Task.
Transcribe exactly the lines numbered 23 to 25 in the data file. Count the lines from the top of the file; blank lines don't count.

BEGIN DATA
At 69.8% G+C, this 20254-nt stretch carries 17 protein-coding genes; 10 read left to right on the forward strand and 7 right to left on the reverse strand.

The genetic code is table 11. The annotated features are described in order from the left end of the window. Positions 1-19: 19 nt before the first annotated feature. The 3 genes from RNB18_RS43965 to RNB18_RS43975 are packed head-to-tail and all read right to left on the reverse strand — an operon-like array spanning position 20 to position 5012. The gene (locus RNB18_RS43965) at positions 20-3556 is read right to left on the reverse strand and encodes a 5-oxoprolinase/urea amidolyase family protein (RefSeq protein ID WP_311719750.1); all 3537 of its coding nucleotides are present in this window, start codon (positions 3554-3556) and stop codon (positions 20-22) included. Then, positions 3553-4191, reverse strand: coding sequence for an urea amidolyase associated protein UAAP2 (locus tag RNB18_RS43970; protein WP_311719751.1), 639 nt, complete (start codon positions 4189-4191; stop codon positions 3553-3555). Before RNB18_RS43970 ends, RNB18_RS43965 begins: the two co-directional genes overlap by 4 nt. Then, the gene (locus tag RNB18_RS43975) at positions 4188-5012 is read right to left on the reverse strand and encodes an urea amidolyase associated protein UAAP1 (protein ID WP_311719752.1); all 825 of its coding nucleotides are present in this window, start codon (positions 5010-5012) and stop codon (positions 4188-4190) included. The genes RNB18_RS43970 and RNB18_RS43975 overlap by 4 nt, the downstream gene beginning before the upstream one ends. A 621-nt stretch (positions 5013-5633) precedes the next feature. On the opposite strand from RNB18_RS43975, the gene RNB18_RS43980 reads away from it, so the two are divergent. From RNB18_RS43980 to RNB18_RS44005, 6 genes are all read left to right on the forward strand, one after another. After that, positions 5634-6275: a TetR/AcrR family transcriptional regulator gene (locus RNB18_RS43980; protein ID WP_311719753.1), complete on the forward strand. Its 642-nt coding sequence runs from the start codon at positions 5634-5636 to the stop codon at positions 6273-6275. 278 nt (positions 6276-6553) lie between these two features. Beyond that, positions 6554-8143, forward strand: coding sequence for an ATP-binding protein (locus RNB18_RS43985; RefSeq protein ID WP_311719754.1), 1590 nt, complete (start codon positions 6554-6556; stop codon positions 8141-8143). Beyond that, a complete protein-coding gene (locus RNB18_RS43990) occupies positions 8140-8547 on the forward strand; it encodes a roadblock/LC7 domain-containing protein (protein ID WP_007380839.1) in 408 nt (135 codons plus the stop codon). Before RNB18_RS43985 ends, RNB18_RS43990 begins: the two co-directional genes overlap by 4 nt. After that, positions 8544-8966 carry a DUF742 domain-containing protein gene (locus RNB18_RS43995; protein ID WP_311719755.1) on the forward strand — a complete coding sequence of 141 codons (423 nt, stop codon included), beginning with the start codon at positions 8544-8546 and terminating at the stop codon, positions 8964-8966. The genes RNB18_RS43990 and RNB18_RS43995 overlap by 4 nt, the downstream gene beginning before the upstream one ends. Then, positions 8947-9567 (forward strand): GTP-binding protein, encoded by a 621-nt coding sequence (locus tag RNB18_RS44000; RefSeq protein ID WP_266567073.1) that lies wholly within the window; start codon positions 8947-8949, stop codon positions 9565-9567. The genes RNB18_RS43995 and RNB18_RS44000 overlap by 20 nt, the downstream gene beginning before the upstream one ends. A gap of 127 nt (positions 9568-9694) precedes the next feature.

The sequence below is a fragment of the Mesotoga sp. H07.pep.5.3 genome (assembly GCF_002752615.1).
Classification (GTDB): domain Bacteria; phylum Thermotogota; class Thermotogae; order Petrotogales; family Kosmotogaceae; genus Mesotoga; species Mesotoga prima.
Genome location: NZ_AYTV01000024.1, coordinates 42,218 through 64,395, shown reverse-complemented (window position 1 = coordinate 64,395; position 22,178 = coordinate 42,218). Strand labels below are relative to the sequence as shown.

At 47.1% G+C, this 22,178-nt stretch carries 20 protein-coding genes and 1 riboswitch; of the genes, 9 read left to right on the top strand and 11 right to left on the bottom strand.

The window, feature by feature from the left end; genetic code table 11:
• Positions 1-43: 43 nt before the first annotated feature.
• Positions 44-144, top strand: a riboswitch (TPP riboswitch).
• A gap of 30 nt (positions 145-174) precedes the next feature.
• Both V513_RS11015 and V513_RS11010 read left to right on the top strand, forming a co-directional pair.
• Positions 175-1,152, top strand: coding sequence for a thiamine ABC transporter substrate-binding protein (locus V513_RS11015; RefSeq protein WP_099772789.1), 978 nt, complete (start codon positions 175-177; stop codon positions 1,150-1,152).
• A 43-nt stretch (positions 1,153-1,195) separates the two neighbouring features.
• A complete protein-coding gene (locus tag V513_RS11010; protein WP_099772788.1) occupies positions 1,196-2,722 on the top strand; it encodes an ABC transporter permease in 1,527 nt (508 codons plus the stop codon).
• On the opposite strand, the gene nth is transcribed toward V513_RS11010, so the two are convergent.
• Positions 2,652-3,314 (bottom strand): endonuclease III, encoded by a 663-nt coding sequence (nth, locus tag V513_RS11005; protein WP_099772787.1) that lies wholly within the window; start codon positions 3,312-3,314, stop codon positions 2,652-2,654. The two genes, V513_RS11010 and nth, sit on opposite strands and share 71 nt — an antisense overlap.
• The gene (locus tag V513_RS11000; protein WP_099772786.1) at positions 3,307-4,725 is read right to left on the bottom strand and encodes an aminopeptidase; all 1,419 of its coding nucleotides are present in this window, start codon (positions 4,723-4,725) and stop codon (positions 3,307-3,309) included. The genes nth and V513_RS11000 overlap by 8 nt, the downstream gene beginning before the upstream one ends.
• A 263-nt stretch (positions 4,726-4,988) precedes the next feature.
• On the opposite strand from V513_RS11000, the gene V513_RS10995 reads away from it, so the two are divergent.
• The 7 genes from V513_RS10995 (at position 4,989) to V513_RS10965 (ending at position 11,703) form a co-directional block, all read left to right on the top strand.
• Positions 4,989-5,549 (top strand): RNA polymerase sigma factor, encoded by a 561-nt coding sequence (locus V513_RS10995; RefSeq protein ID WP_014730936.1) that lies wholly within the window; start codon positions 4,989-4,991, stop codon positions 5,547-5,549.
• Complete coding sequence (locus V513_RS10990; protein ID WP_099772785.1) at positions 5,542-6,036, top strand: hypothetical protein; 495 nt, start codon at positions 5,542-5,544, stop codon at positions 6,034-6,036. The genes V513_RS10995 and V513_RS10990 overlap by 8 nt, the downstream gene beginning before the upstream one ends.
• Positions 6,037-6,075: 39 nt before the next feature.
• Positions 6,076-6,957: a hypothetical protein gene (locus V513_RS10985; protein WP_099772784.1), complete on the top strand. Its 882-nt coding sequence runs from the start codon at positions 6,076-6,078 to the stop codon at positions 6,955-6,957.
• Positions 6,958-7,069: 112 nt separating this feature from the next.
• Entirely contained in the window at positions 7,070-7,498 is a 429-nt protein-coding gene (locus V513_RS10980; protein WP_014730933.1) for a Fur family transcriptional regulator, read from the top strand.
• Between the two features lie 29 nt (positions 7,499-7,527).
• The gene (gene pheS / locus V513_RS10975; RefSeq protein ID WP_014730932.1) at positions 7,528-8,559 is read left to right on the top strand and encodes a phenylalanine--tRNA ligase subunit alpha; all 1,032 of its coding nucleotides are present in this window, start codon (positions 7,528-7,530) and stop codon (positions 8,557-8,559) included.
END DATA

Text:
• Positions 6,037-6,075: 39 nt before the next feature.
• Positions 6,076-6,957: a hypothetical protein gene (locus V513_RS10985; protein WP_099772784.1), complete on the top strand. Its 882-nt coding sequence runs from the start codon at positions 6,076-6,078 to the stop codon at positions 6,955-6,957.
• Positions 6,958-7,069: 112 nt separating this feature from the next.